Saturday, August 15, 2015

North Carolina Mountain Birds: Black-and-White Warbler

Black-and-white Warbler [photo: Audubon]

It's black. And white. And it warbles. Guess who's our August 2015 bird in our 12 Month of Birding series on the blog? You guess it -- the Black-and-white Warbler!

This is one of Innkeeper Brigette's favorite birds, which is saying a lot because she has a teensy bit of a bird phobia. But who can resist smiling when the happy whistling song of the Black-and-white Warbler starts being heard in springtime as this beautiful bird makes its way to the North Carolina mountains from its winter home in Florida, central America and South America?

The Black-and-white Warbler is easy to identify...a boldly striped black and white head and body, long black wings with two white wingbars, and a short tail. In terms of size, the Cornell Lab of Ornithology states that the Black-and-white Warbler is larger than a chickadee but smaller than a nuthatch.

Black-and-white Warblers love Pisgah National Forest around the Inn on Mill Creek and can be seen in many nearby spots, including woodsy areas on the Blue Ridge Parkway and also at Chimney Rock State Park. Fun fact: You will likely see them mostly in trees, as they forage up and down tree trunks like nuthatches, in search of insects, but they actually build their nests on the ground at the bases of trees and rocks or under shrubs.

Monday, August 10, 2015

Art at the Inn: Black Mountain Art in the Afternoon Program


Artwork by Cameron from the after school program

In February of this year, we were at one of Black Mountain's restaurants -- a longtime local favorite called My Fathers Pizza. While devouring our lasagna, spinach ravioli and tasty artichoke salad, we started talking about how when we first came to the area in 2007, we noticed how much art by local artists was displayed at local restaurants and how awesome that was to be in an area that is so supportive of its artists.

In fact, one piece in particular that we saw back then, at My Father's Pizza, was titled Caladiums by Marguerite Welty and we ended up contacting the artist and began displaying her work at the Inn on Mill Creek, eventually buying that piece (which is hanging in our Great Room). We have hooked up with several more artists since then, and now you'll see lots of art on display and for sale when you stay at the Inn on Mill Creek B&B. We love being part of the art lover community.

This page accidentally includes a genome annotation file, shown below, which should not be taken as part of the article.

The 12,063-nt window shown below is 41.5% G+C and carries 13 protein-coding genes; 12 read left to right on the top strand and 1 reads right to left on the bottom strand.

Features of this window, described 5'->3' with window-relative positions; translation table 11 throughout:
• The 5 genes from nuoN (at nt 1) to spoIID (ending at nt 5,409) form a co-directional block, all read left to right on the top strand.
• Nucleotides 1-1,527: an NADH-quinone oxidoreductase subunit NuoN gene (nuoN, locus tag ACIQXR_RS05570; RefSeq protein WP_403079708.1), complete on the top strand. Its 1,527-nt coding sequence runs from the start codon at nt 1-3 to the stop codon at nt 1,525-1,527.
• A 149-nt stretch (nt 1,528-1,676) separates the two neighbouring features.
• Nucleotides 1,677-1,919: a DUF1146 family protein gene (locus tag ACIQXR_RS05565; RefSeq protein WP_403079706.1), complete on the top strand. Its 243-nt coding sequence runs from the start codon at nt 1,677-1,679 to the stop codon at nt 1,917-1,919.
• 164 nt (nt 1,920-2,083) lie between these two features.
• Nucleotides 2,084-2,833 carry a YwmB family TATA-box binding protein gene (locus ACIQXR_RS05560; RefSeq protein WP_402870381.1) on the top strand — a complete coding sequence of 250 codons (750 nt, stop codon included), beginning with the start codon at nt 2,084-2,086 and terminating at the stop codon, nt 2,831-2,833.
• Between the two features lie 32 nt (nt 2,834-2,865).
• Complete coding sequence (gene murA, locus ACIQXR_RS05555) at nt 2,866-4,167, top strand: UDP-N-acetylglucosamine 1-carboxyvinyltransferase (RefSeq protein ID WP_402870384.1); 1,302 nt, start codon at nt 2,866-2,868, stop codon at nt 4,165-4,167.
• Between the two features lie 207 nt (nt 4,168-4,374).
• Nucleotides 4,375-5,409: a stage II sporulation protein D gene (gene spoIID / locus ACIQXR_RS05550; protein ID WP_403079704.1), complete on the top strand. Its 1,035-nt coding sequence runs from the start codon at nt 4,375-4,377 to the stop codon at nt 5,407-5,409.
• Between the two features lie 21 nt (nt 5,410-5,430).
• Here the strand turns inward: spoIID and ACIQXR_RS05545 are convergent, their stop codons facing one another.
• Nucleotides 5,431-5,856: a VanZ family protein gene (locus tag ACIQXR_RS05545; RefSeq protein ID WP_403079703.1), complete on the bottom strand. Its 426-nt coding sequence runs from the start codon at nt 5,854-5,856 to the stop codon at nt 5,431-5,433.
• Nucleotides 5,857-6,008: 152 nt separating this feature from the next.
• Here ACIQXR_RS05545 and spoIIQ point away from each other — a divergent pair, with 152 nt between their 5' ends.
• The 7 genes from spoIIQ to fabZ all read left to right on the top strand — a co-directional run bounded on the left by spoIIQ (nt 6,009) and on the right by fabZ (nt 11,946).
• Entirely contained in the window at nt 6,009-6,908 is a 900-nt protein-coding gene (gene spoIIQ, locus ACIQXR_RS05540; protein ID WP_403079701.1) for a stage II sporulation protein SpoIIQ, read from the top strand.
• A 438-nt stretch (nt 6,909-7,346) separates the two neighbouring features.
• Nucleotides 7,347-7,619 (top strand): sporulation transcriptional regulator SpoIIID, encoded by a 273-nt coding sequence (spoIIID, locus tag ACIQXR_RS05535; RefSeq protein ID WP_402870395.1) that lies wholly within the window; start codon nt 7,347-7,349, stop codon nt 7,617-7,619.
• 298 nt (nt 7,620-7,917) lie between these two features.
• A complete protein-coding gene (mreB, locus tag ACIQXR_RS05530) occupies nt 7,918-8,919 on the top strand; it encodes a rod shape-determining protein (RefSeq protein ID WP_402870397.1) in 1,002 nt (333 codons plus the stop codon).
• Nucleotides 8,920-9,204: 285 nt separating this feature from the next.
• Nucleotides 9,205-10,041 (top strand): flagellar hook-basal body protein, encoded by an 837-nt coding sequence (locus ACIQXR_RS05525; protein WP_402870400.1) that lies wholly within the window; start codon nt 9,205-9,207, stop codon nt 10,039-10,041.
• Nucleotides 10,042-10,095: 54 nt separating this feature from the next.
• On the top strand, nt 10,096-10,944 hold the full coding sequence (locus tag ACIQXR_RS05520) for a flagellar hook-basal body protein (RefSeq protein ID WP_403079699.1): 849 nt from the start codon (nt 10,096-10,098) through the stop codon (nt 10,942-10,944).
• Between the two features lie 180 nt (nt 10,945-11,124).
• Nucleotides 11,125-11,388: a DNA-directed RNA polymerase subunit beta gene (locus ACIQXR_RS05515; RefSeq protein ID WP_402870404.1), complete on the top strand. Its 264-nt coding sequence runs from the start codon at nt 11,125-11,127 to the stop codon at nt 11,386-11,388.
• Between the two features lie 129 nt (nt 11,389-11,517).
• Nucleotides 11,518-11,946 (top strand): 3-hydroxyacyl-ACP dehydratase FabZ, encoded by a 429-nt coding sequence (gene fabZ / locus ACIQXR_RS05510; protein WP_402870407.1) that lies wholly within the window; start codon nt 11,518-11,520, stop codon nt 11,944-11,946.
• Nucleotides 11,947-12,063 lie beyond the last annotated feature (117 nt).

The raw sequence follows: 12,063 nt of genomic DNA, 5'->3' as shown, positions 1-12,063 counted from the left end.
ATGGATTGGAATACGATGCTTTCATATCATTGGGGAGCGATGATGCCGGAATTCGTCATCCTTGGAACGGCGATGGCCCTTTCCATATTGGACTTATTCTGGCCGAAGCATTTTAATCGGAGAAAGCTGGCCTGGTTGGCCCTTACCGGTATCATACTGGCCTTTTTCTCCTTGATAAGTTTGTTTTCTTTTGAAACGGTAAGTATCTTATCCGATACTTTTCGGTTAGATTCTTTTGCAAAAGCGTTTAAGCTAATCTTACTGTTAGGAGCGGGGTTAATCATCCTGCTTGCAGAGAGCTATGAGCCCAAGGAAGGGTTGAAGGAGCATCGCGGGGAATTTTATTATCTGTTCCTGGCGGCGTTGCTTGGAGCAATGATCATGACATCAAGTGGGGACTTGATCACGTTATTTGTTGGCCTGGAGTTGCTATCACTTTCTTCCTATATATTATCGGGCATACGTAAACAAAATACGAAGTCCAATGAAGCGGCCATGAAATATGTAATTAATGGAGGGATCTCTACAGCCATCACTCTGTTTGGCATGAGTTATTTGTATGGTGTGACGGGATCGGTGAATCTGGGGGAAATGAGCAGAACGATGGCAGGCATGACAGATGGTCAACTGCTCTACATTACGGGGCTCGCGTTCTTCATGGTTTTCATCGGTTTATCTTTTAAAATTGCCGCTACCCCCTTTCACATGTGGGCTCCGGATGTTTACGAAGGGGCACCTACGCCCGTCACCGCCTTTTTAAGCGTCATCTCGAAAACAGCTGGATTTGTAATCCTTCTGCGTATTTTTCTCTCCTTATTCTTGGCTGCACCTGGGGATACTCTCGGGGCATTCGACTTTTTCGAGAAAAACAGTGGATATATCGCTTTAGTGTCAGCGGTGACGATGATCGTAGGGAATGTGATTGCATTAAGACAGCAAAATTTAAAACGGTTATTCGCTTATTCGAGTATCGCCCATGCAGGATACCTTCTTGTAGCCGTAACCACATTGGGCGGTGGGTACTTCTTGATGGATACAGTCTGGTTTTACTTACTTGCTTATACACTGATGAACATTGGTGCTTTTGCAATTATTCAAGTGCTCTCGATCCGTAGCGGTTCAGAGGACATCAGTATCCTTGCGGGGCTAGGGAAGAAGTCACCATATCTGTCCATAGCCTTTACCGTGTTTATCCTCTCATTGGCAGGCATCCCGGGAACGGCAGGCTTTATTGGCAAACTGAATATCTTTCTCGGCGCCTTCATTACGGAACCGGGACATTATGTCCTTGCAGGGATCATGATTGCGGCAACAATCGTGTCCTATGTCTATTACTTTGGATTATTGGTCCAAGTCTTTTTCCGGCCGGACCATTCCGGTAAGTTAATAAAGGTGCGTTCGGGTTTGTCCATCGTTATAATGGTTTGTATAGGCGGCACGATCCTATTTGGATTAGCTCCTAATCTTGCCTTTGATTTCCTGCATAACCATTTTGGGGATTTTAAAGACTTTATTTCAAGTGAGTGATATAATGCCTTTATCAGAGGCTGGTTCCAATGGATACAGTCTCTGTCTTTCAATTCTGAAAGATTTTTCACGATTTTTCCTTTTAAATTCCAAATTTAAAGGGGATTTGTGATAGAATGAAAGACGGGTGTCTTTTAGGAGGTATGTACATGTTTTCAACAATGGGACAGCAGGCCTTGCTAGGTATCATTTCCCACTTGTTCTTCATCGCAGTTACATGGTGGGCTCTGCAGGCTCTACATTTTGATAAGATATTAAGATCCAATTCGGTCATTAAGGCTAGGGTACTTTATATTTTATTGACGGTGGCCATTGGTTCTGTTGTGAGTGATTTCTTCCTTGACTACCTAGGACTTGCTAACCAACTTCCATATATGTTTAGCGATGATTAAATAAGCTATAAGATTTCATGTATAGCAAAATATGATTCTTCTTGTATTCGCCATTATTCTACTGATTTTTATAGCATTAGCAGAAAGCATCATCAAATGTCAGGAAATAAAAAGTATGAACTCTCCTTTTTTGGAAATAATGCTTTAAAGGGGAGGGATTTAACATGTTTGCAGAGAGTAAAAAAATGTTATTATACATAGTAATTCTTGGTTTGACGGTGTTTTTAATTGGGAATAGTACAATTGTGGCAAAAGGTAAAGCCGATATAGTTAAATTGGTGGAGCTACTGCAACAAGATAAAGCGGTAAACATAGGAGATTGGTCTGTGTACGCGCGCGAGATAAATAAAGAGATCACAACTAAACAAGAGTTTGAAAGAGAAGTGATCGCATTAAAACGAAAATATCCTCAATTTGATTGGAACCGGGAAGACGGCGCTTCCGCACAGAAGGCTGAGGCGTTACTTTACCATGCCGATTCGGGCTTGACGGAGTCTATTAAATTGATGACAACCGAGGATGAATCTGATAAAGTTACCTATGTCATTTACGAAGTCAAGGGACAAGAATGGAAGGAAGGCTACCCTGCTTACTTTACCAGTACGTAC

Well, in a full circle moment, while we were chatting at My Father's Pizza in February about the art on display at the Inn, we noticed a mixed media piece hanging up on the wall by our table. It simple said, "Cameron Williams, Grade 2." Our server told us that it was part of a display of artwork created by local kids who participate in the Art in the Afternoon Program at the Carver Recreation Center in Black Mountain. The art wasn't for sale necessarily, but we were really inspired by Cameron's artwork, and we were especially wowed by the fact that this cool piece of art was done by someone who was 7 years old! We thought it would be a perfect addition to the art at the Inn.

We contacted the program's director, Stephanie Sulzman, and learned that Cameron and his family had moved away, but his art was still at the rec center. Wanting to support of this fabulous after school program for students in kindergarten through 5th grade, we made a donation and were able to bring Cameron's piece back to the B&B, where it now hangs (one of the few pieces of art that's not for sale.) Cameron, if you ever read this, you are one talented kid!

Monday, August 3, 2015

Wildlife Seen at the Inn This Year

First deer spotted at the Inn on Mill Creek B&B in *8* years!